The serene Hawaiian island of Maui has recently been left scarred after devastating wildfires swept across its lands. These blazes, beyond the tragic loss of at least 80 lives, have brought untold financial damage. Thousands have lost their homes, and recovery could take years.
Based on a preliminary assessment from CoreLogic, a leading property data research firm, the wildfires have caused at least $1.3 billion in damages, affecting 3,088 residences. A significant portion of this destruction occurred in Lahaina, a popular tourist spot and home to around 9,000 residents. Here, an estimated 2,808 homes will likely need rebuilding, with costs amounting to around $1.1 billion. Other affected areas include Pulehu, with damages nearing $147 million, and Pukalani, where the toll stands at about $4.2 million.
In addition to homes, numerous businesses were decimated by the inferno, although CoreLogic’s report didn’t factor these losses into its calculations.
However, the Pacific Disaster Center (PDC) and FEMA paint a different financial picture. According to their data, Maui County faced a staggering $5.52 billion in “capital exposure” due to the Lahaina Fire. Yet, FEMA was quick to clarify that this figure doesn’t originate from their agency, and it’s still premature to discuss concrete rebuilding costs.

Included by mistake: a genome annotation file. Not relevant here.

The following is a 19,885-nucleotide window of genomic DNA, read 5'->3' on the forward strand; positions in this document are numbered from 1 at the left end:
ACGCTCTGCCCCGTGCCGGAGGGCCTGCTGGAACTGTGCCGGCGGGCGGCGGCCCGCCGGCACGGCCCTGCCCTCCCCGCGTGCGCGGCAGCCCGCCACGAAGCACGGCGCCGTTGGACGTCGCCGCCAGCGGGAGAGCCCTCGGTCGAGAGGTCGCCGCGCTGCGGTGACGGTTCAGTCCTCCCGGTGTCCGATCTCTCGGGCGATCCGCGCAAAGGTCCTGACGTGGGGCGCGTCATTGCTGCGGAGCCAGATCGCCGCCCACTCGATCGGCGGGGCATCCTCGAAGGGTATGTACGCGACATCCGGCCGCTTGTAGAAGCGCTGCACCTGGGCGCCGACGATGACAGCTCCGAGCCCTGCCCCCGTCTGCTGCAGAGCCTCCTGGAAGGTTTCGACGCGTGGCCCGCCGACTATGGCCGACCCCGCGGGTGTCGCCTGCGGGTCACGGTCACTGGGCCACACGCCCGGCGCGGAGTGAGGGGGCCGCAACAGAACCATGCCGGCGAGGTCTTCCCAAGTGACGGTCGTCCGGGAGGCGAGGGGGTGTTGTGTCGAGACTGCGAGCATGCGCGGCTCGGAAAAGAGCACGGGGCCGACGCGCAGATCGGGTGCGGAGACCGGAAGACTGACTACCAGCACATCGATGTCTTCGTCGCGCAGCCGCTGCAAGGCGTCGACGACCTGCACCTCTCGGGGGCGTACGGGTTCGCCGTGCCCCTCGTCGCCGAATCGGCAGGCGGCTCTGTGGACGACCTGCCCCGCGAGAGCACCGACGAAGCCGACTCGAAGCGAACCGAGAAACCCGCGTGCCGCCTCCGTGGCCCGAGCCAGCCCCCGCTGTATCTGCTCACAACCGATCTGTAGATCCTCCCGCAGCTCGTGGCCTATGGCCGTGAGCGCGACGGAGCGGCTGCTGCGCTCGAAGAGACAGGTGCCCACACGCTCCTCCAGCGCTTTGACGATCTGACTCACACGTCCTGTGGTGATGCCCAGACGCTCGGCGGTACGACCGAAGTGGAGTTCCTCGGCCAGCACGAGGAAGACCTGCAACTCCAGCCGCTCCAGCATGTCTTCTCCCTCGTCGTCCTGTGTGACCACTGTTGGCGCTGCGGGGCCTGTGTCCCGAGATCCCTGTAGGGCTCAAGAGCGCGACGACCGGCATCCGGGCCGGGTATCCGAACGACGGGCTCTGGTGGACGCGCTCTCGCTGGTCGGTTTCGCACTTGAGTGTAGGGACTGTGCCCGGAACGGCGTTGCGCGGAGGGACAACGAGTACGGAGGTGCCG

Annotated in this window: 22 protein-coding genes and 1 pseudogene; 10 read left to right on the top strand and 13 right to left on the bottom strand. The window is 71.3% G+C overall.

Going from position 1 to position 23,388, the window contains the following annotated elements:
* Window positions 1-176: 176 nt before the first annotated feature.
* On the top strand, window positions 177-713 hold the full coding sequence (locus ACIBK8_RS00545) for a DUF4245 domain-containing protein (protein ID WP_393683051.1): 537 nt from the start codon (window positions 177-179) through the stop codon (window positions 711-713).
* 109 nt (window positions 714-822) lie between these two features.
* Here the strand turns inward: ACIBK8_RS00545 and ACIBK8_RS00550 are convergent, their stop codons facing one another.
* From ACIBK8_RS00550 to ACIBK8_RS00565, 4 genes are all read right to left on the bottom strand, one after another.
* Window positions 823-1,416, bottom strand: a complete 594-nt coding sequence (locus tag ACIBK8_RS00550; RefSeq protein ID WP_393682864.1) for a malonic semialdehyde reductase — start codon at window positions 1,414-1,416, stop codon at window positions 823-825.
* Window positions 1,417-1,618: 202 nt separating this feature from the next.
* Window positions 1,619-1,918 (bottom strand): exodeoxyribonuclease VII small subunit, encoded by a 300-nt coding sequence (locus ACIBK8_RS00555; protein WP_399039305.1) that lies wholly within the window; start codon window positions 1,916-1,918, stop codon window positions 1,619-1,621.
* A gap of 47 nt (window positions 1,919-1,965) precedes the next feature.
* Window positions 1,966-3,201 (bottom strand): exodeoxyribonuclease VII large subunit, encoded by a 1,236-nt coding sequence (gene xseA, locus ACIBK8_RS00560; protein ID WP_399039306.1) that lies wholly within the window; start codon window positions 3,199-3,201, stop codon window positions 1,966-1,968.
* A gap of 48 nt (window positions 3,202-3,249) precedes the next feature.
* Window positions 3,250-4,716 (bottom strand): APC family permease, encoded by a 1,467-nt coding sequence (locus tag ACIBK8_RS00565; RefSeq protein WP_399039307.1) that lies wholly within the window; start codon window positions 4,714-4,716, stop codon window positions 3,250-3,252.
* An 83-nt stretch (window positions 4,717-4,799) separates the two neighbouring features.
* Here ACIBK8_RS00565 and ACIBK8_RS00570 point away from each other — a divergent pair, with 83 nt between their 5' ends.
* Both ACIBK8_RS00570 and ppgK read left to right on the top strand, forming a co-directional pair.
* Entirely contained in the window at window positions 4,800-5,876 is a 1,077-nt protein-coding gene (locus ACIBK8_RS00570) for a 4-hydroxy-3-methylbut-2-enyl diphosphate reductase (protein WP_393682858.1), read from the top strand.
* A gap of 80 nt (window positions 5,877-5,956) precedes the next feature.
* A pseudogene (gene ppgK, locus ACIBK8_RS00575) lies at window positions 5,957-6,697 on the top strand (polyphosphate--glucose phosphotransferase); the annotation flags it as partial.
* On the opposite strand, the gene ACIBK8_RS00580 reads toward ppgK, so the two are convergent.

Their recent statement emphasized: “The $5.5 billion figure being reported by some media outlets is not a dollar amount from FEMA. We’re still focused on the initial phases of response and recovery. Only after addressing immediate life-saving needs will we begin evaluating the damage to provide a preliminary estimate.”
CNN is currently in talks with the Pacific Disaster Center to shed light on these numbers.
Meanwhile, data suggests over 2,200 structures have been affected, and a vast expanse of 2,170 acres burnt due to the Lahaina Fire.
Thomas Jeffery, CoreLogic’s principal wildfire scientist, highlighted certain architectural features that might have exacerbated the damages. “Many Lahaina homes, typically made with wood siding and featuring elevated porches with lattice underneath, are especially susceptible to wildfires,” Jeffery observed.
Yet, the full magnitude of the devastation remains undetermined. CoreLogic was careful to state that their initial wildfire boundaries used for the study might be revised in the future. Only time will reveal the total extent of this tragedy.